Daily Worship

I am no longer my own, but yours

February 06, 2018 1
Image credit: Pixabay

1 Corinthians 9: 16-23

16 If I proclaim the gospel, this gives me no ground for boasting, for an obligation is laid on me, and woe betide me if I do not proclaim the gospel! 17 For if I do this of my own will, I have a reward; but if not of my own will, I am entrusted with a commission. 18 What then is my reward? Just this: that in my proclamation I may make the gospel free of charge, so as not to make full use of my rights in the gospel.

19 For though I am free with respect to all, I have made myself a slave to all, so that I might win more of them. 20 To the Jews I became as a Jew, in order to win Jews. To those under the law I became as one under the law (though I myself am not under the law) so that I might win those under the law. 21 To those outside the law I became as one outside the law (though I am not free from God’s law but am under Christ’s law) so that I might win those outside the law. 22 To the weak I became weak, so that I might win the weak. I have become all things to all people, so that I might by any means save some. 23 I do it all for the sake of the gospel, so that I may share in its blessings.

“I am no longer my own, but yours.

Put me to what you will,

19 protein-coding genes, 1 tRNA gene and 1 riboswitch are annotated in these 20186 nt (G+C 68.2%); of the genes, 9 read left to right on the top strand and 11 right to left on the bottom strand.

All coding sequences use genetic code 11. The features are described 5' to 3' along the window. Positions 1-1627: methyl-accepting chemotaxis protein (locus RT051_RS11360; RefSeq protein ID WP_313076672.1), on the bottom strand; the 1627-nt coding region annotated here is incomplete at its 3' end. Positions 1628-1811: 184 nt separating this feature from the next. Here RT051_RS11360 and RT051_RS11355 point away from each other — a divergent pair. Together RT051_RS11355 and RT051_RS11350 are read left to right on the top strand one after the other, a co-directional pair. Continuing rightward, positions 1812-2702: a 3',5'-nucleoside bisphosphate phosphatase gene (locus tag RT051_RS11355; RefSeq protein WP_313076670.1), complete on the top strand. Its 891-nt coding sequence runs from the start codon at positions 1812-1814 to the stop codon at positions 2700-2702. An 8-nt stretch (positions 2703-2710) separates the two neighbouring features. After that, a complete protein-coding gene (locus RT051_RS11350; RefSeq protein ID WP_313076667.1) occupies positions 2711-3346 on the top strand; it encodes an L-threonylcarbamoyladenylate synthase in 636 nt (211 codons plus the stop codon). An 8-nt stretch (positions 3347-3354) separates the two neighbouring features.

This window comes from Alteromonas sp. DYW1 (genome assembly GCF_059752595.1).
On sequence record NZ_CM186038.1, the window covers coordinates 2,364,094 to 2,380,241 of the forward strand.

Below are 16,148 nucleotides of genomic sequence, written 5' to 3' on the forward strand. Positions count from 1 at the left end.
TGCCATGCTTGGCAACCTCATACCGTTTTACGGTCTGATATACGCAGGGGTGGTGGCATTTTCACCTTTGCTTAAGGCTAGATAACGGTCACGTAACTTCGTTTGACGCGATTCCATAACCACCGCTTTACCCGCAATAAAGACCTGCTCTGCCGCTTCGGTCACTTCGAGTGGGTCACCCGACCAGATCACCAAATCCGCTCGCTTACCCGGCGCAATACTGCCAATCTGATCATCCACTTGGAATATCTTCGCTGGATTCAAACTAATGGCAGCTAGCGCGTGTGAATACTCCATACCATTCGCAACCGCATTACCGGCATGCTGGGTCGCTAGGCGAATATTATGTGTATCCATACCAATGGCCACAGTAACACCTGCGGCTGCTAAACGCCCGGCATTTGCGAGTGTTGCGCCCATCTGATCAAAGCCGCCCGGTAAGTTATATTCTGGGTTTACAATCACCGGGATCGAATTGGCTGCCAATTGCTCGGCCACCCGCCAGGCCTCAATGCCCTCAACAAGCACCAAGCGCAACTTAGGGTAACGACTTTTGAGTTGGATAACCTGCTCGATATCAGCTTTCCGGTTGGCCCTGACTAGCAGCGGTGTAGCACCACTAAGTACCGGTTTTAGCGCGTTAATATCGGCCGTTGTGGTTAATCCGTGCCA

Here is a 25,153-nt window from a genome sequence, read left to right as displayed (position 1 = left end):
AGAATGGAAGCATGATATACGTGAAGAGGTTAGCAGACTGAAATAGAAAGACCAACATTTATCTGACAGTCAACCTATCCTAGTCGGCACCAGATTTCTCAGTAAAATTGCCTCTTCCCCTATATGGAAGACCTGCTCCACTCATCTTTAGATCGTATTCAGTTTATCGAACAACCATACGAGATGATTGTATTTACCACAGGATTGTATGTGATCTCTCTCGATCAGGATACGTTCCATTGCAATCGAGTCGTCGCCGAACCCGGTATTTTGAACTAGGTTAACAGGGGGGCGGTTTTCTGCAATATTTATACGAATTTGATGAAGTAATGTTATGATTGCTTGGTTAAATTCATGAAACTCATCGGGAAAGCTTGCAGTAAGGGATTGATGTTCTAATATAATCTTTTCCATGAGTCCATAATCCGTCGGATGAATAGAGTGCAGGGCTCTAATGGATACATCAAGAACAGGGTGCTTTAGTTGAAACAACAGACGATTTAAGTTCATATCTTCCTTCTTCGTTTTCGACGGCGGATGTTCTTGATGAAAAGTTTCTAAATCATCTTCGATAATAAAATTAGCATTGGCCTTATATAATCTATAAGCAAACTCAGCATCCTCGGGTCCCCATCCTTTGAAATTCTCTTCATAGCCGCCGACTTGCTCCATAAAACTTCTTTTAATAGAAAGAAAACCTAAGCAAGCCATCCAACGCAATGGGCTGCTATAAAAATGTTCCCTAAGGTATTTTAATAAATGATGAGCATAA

rank me with whom you will;

put me to doing, 

put me to suffering;

let me be employed for you

or laid aside for you;

exalted for you,

or brought low for you,

let me be full, 

let me be empty;

let me have all things,

let me have nothing; 

I freely and wholeheartedly yield all things

to your pleasure and disposal.

And now, glorious and blessed God,

Father, Son and Holy Spirit,

You are mine and I am yours. So be it.

And the covenant now made on earth,

Let it be ratified in heaven.”


The Methodist Covenant Prayer (above) seems to capture something of what St Paul is attempting to clarify to the Christians at Corinth about the way he sees his work. Simultaneously he feels free to share the gospel, becoming all things to all people, but he also identifies as a slave, commissioned to work for the Lord. 

As I read these words I sense the excitement of a man who has lived up to that point with the weight of the Mosaic Law on his shoulders. With the freedom Jesus Christ brings, his life becomes an unparalleled adventure. 

So too, the Methodist Covenant, affirmed annually, provides believers with an opportunity to take up the challenge God offers us in Jesus to be disciples. Described as a ‘love poem’, the covenant nevertheless affords a chance for serious review of personal commitment to the gospel in words that embrace every part of our lives.